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Greg Brue

Six Sigma

Will The Real Six Sigma Experts Please Stand Up?

Six Sigma’s rapid acceptance and phenomenal success has created a stampede of self-proclaimed Six Sigma experts.

Published: Monday, April 19, 2004 - 22:00

From its inception, Six Sigma was considered revolutionary. The six original pioneers who implemented the methodology at Allied Signal--the only true Senior Master Black Belts--vowed that the system would unearth inefficiencies in business operations that lead to outrageous levels of defects and extraordinarily wasteful operating costs. The quality of a company’s output would improve, they said, saving an estimated 20 to 40 percent of budget in cost of poor quality.

The methodology soon delivered everything its pioneers had promised.

Once Six Sigma was introduced to GE CEO Jack Welch, who gave the methodology his unabashed endorsement, there was no stopping the flurry of executives wanting to take the fast track to vastly improving their company’s bottom line.

Six Sigma’s rapid and widespread acceptance and its phenomenal success has created a veritable stampede of self-proclaimed Six Sigma experts all claiming to possess the knowledge to put the methodology into action. Expectations frequently fall short, however, because although some of the practitioners are authentic--having been personally trained by genuine Six Sigma Master Black Belts--others are virtual imposters who don’t fully understand or practice the true Six Sigma methodology.

Although the product being distributed by self-proclaimed experts doesn’t have enough substance to yield optimal results, it does contain enough information to be dangerous. The intellectual property looks credible enough to a novice and even generates excitement about Six Sigma implementation. In truth, however, the information often contains altered, covered-up and watered-down versions of the original success model. It has morphed into a follow-the-recipe knock-off that bears little resemblance to the true, independent problem solving that once existed. Essential tools are misapplied, resulting in less-than-stellar performances.

Corporate managers are no longer clear about what they’re entitled to when opting to implement Six Sigma. Often, disillusioned CEOs walk around like the emperor with new clothes, shrouded in a false sense of security. They think their systems are everything they’ve been told they should be. They remain unaware until the dire reality of their situation becomes apparent: The numbers don’t add up, and there’s a huge gap between the savings promised and those delivered. True practitioners are increasingly called upon to rekindle a failed Six Sigma deployment in order to access the methodology’s original content, including the notion that Black Belts are radical thinkers empowered to look for and solve problems.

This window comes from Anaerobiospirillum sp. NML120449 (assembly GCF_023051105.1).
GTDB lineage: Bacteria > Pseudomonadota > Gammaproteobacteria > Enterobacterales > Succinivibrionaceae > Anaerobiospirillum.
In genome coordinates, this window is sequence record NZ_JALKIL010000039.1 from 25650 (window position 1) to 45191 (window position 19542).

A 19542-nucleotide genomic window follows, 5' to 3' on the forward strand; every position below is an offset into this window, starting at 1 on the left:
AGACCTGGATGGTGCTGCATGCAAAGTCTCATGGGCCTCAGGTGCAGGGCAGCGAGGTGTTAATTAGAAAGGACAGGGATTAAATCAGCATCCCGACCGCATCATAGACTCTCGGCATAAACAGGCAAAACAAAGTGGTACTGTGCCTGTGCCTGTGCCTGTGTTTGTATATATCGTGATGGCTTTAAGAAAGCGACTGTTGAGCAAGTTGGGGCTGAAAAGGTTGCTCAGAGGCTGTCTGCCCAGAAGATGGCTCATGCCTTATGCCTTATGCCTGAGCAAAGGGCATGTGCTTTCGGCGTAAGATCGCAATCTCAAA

Consider this example: A $40 billion company hired a self-anointed Black Belt to implement what he called Six Sigma. During the course of three years, the company should have easily surpassed $250 million in savings. Instead, it measured a pathetic $20 million in cut costs, less than 10 percent of its potential savings.

This company’s Six Sigma deployment failed on many fronts: Company leaders neglected to take an active interest in the system (they never met a single Black Belt or even relayed their support of the effort); too few resources were committed to the initiative (only 10 Black Belts were trained out of 20,000 employees); and the company implemented very little reinforcement and control for sustainability (a year after deployment, only seven part-time Black Belts remained).

The cost in time and money to clean up such a failure is akin to reviving a patient that has flatlined: It can be done, but the uphill battle to accomplish it affects everyone. The company’s failed attempt to deliver on its promise diminishes shareholders’ confidence and employees’ morale, leaving both groups reluctant to attempt a second deployment with any degree of enthusiasm. Then, of course, the task and expense of contracting a second team to deploy the system remains, not to mention what it cost the first time around and the opportunity costs in doing it incorrectly.

Clearly, in order to achieve Six Sigma’s full benefits and unlock your organization’s untapped potential, it’s crucial that corporate managers choose authentic teams to lead the deployment. However, distinguishing the genuine articles from those who just hang out a shingle can be difficult. With so many imitators professing Six Sigma expertise, business professionals need a scorecard to keep track.